Yester-egg clocks up 60 years
‘‘I’ve been this way since 1956’’ – a line from 1959 song Love Potion
Number 9 – still rings true for Laura Mills. Or rather for the hollow chocolate Caley’s Easter egg Laura has kept intact and uneaten for 60 years. Talk about an Easter relic. The egg – not Laura.
Laura’s fiance Jim Rush bought her the large Dunedin-made kiwi-sized egg in March 1956 from the Broadway Milkbar, which was between Rangitikei St and Coleman Pl on The Square.
‘‘An egg that size then was a big deal...Don’t ask me how much it cost, I don’t know,’’ Laura shakes her head.
‘‘We got married in April. I was 24 then – I’m 84 now. When I got given it, I said ‘I’ll keep this – I won’t eat it, I might not get another one’.’’
And keep it she did, unintentionally for six decades, even after Jim died.
‘‘I didn’t expect to keep it this long. That was quite something for someone who likes chocolate as much as I do. It just goes to show you can keep to a thing if you want to.
‘‘But if I say I’ve got an egg I’ve had since 1956, they’ll think I’m mad... Perhaps I am,’’ Laura laughs.
‘‘It didn’t get eaten when my kids were little because those were the days when kids did as they were told.’’
She decided that because Easter 2016 marked a good round-figure anniversary, the foil-covered egg, still in its original Caley’s cardboard ‘casket’, deserved to be shown off.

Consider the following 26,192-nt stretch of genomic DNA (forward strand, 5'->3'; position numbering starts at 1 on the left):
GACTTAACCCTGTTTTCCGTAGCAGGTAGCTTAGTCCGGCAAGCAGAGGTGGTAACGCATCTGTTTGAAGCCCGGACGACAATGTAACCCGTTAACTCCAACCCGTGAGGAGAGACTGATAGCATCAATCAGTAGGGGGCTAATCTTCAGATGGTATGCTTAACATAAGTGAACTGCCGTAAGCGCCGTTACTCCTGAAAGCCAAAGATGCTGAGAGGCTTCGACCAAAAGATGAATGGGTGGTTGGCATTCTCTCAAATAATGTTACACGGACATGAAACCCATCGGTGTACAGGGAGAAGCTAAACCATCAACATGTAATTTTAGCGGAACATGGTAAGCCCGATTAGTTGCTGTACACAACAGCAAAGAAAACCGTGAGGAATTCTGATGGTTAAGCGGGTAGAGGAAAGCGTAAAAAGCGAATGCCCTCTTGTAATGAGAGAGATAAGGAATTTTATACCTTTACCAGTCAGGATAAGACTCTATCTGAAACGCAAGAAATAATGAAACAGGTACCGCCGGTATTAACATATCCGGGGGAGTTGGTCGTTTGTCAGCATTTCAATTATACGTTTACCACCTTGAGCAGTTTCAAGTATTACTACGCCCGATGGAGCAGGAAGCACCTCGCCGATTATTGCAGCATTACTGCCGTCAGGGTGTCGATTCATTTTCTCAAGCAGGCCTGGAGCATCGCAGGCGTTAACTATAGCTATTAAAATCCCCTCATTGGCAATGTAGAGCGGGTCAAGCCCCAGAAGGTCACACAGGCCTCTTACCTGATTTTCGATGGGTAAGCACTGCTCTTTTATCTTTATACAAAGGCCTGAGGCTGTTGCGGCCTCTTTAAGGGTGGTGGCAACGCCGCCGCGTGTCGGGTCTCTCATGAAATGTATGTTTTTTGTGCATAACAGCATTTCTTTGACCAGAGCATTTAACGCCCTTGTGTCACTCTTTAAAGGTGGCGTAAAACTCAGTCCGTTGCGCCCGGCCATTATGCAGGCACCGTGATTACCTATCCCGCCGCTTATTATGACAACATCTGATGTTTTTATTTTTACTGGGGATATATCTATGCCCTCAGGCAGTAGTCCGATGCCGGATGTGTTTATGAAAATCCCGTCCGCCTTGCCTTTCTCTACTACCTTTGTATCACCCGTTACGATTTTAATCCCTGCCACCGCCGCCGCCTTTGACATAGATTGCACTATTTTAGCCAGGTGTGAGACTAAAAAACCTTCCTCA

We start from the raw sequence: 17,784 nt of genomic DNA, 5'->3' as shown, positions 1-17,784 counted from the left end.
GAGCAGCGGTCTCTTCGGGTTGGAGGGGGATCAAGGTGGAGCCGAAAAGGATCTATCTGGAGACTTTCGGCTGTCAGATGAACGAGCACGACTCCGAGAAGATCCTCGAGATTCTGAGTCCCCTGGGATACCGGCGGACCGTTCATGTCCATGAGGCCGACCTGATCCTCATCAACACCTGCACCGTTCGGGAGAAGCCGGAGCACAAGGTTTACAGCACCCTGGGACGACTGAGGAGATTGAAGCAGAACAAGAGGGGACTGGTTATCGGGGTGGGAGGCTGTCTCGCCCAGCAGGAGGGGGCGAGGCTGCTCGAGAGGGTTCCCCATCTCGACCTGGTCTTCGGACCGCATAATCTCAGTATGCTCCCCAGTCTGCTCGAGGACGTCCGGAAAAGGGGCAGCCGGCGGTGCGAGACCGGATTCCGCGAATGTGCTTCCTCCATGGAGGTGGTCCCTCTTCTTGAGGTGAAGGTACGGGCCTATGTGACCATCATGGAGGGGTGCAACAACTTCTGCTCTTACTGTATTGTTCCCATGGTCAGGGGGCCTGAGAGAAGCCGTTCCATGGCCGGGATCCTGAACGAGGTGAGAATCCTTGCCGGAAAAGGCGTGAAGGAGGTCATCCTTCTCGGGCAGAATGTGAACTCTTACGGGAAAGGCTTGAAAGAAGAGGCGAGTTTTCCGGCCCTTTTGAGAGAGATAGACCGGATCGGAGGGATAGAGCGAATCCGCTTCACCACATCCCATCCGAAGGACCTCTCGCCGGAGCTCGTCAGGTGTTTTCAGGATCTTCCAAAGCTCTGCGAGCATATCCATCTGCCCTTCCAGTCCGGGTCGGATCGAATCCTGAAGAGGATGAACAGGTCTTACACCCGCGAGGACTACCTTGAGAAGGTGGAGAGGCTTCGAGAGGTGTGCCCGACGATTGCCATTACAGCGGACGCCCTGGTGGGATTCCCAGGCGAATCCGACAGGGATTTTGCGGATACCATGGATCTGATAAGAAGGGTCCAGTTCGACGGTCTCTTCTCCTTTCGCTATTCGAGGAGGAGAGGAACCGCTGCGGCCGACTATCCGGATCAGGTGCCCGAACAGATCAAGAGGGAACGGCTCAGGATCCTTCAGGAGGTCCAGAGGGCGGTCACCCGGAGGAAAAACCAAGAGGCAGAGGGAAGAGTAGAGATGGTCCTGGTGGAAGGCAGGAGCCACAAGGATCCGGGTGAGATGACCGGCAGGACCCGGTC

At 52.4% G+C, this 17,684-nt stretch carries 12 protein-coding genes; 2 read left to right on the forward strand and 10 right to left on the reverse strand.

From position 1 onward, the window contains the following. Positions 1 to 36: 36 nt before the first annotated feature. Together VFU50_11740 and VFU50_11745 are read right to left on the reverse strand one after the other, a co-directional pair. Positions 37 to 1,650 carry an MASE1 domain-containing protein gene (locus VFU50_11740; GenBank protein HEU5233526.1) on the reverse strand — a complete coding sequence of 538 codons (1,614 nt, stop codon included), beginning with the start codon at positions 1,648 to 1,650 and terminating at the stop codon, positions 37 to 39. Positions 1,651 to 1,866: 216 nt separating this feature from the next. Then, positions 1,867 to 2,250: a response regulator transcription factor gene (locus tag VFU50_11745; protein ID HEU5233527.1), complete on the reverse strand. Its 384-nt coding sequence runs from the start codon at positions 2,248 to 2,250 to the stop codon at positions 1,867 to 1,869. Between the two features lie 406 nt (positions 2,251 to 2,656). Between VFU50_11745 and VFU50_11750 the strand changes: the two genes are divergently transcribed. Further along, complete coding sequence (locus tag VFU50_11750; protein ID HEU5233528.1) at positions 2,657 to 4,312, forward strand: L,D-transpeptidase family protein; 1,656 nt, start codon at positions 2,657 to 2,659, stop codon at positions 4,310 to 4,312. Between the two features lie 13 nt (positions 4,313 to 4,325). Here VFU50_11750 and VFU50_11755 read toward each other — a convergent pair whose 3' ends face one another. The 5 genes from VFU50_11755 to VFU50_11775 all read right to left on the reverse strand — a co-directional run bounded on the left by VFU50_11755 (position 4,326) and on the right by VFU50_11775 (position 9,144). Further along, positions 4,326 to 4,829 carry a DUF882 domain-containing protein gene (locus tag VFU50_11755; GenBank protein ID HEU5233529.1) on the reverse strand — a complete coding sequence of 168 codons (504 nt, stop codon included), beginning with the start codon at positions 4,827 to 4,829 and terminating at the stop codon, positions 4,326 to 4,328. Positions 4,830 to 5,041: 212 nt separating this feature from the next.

Caley’s Chocolate was an English firm from Norwich that obviously had a Dunedin factory. The firm had been making chocolate since 1883, and was known for its WWI ‘Marching Chocolate’, acquiring a Royal Warrant in 1932. It was eventually subsumed into the Nestle conglomerate during the 1980s and the English factory was closed in 1994. The brand was acquired, revitalised and returned to Norwich in 1996 by a private consortium.
Laura’s egg has never been refrigerated and its casket is now kept in a sideboard cupboard in her lounge, where it’s likely to stay. Even for a chocolate fancier, the thought of cracking open the 60-year-old yester-egg is anything but appetising.
‘‘I don’t think it would taste very good,’’ she says.
‘‘But if I say I’ve got an egg I’ve had since 1956, they’ll think I’m mad...’’
– Laura Mills
Happy Easter. Laura Mills still has the hollow chocolate Easter egg her fiance presented to her for Easter, 1956.